LEARN | CONNECT | ACT
Updated: 2 hours 47 min ago
Research to be presented at the 2017 American Academy of Pediatrics National Conference & Exhibition finds that green schoolyards bring families and communities together in a healthy environment. C&NN Board Member, Dr. Stephen Pont, will present the abstract. For this study, researchers summarized the peer-reviewed scientific literature documenting green schoolyard benefits to academic outcomes, beneficial play, physical activity, and mental health.
Take a Child Outside Week will kick off on September 24th. The annual event, founded by Liz Baird of the N.C. Museum of Natural Sciences, is marked in all 50 states and four other countries. The week’s events are designed to help kids get out and explore the natural world. Many events are offered by state and local park systems.
Living near a park or other green space benefits city kids with severe asthma, especially older kids who are more likely to play outside on their own, according to a new study. The study included 196 children in the city of Baltimore, ages of 3 to 12 years, who had either visited emergency departments at least twice or had asthma-related hospitalizations during the past year.
Over 4,000 children in South Africa are registered to take part in the global Outdoor Classroom Day campaign on October 12th. With the help of teachers across the country, the campaigners hope to dramatically grow that number. The campaign is a response to the decline in the time that children spend outdoors.
Researchers at Seattle’s University of Washington (UW) led by former C&NN board member Howard Frumkin, will take on the question “how do you measure a ‘dose’ of nature?” with a focus on lifestyle and environmental planning. The team pinpointed possible links between contact with nature and obesity, heart disease, cancer and depression and/or anxiety.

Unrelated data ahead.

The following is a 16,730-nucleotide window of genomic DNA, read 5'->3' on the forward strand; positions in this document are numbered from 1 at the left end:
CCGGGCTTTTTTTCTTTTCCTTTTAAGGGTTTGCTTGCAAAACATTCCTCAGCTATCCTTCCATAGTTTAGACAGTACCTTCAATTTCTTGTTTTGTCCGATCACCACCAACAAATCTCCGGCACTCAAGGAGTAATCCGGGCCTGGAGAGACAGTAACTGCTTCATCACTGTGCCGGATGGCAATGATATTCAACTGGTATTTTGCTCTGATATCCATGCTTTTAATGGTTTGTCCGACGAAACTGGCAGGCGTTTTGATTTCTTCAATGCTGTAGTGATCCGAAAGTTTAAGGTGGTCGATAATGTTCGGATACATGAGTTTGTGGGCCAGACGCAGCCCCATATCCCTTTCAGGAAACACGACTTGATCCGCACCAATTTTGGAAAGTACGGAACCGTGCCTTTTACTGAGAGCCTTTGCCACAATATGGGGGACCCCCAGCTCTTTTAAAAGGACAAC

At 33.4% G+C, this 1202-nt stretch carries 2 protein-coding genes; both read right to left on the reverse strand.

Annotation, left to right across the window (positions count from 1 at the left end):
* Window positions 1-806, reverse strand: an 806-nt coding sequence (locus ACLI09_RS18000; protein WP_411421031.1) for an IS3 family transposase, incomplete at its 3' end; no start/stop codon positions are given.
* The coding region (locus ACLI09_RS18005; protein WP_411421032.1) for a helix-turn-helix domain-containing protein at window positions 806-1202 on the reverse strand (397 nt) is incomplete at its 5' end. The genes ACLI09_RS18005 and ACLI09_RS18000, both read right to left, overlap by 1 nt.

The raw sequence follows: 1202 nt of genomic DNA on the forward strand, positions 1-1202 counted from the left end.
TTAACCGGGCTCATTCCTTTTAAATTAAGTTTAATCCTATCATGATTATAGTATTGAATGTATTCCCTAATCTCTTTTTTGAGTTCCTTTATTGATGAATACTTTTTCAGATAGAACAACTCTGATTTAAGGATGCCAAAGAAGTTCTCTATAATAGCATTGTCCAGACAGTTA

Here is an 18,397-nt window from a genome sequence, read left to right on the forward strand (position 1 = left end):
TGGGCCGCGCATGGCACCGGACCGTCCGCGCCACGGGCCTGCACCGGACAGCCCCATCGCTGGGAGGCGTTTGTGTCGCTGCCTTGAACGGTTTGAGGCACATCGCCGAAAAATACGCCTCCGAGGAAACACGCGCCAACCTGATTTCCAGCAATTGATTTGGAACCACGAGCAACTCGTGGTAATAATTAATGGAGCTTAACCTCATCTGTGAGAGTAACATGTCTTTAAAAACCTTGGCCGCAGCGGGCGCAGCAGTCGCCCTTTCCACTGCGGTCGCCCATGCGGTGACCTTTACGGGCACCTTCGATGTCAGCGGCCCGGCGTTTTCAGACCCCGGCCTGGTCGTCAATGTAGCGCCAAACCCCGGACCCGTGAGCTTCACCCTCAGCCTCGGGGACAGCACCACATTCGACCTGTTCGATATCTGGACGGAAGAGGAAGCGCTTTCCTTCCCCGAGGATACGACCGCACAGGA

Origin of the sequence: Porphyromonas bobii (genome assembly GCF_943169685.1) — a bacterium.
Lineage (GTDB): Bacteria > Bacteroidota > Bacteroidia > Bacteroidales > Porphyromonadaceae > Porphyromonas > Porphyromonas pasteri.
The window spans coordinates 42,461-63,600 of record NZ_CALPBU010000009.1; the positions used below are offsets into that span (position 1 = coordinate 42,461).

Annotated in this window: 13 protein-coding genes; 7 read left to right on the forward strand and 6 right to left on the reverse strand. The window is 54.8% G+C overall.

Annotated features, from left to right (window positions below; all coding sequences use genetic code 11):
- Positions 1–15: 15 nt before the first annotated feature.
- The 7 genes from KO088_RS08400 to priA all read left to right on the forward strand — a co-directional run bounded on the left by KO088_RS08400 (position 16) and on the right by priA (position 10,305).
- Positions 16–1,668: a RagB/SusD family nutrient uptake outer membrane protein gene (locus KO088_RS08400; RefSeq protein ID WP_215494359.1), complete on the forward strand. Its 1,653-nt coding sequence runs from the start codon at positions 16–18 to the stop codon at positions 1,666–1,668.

September is Childhood Obesity Awareness Month in the U.S., a national event to raise awareness of the problem which affects one in six children in this country. Experts say a rise in idle activities, such as watching television and streaming services and playing video games, has the impact of increasing obesity. They advise that kids need at least an hour a day of unstructured play outside at least three times a week as well as vigorous physical activity.
A new declaration from the International School Grounds Alliance (ISGA) states that, while promoting risk-taking on school grounds may raise questions of liability for schools and concerns for parents, it is essential for the development of healthy young people. The declaration, which was made available in 13 different languages, cites research from around the world demonstrating the benefits of risk-taking and showing that an indiscriminate risk-minimization policy can be a source of harm.